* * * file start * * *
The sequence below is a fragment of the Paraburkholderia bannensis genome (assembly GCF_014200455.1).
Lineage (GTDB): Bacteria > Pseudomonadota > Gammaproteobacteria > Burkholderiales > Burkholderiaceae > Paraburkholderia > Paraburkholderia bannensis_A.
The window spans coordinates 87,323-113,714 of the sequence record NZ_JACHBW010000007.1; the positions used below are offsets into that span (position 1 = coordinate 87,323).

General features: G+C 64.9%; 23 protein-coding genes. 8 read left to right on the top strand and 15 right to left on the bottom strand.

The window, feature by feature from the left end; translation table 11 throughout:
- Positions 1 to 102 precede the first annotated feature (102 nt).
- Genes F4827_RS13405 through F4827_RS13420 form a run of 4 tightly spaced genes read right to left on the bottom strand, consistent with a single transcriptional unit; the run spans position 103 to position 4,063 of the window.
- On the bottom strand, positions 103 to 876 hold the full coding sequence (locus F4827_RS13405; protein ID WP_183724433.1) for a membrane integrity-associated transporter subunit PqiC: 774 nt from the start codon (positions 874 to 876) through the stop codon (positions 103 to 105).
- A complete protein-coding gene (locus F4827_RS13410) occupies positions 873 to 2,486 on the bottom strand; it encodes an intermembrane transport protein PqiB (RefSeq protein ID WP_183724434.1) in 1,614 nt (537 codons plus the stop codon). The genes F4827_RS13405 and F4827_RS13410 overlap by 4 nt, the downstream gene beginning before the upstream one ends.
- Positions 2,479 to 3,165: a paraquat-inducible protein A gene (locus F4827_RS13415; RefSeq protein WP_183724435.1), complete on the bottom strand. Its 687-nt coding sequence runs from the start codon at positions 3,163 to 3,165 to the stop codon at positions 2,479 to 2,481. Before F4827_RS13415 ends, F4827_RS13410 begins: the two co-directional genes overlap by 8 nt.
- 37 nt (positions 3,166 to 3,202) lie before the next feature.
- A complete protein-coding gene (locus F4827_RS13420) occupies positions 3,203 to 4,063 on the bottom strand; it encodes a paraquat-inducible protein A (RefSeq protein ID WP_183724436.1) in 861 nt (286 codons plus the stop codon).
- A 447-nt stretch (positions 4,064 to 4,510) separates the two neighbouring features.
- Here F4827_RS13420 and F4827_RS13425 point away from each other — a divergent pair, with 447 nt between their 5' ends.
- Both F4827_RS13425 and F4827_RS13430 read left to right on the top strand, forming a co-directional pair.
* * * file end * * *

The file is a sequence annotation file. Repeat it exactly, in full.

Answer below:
The sequence below is a fragment of the Paraburkholderia bannensis genome (assembly GCF_014200455.1).
Lineage (GTDB): Bacteria > Pseudomonadota > Gammaproteobacteria > Burkholderiales > Burkholderiaceae > Paraburkholderia > Paraburkholderia bannensis_A.
The window spans coordinates 87,323-113,714 of the sequence record NZ_JACHBW010000007.1; the positions used below are offsets into that span (position 1 = coordinate 87,323).

General features: G+C 64.9%; 23 protein-coding genes. 8 read left to right on the top strand and 15 right to left on the bottom strand.

The window, feature by feature from the left end; translation table 11 throughout:
- Positions 1 to 102 precede the first annotated feature (102 nt).
- Genes F4827_RS13405 through F4827_RS13420 form a run of 4 tightly spaced genes read right to left on the bottom strand, consistent with a single transcriptional unit; the run spans position 103 to position 4,063 of the window.
- On the bottom strand, positions 103 to 876 hold the full coding sequence (locus F4827_RS13405; protein ID WP_183724433.1) for a membrane integrity-associated transporter subunit PqiC: 774 nt from the start codon (positions 874 to 876) through the stop codon (positions 103 to 105).
- A complete protein-coding gene (locus F4827_RS13410) occupies positions 873 to 2,486 on the bottom strand; it encodes an intermembrane transport protein PqiB (RefSeq protein ID WP_183724434.1) in 1,614 nt (537 codons plus the stop codon). The genes F4827_RS13405 and F4827_RS13410 overlap by 4 nt, the downstream gene beginning before the upstream one ends.
- Positions 2,479 to 3,165: a paraquat-inducible protein A gene (locus F4827_RS13415; RefSeq protein WP_183724435.1), complete on the bottom strand. Its 687-nt coding sequence runs from the start codon at positions 3,163 to 3,165 to the stop codon at positions 2,479 to 2,481. Before F4827_RS13415 ends, F4827_RS13410 begins: the two co-directional genes overlap by 8 nt.
- 37 nt (positions 3,166 to 3,202) lie before the next feature.
- A complete protein-coding gene (locus F4827_RS13420) occupies positions 3,203 to 4,063 on the bottom strand; it encodes a paraquat-inducible protein A (RefSeq protein ID WP_183724436.1) in 861 nt (286 codons plus the stop codon).
- A 447-nt stretch (positions 4,064 to 4,510) separates the two neighbouring features.
- Here F4827_RS13420 and F4827_RS13425 point away from each other — a divergent pair, with 447 nt between their 5' ends.
- Both F4827_RS13425 and F4827_RS13430 read left to right on the top strand, forming a co-directional pair.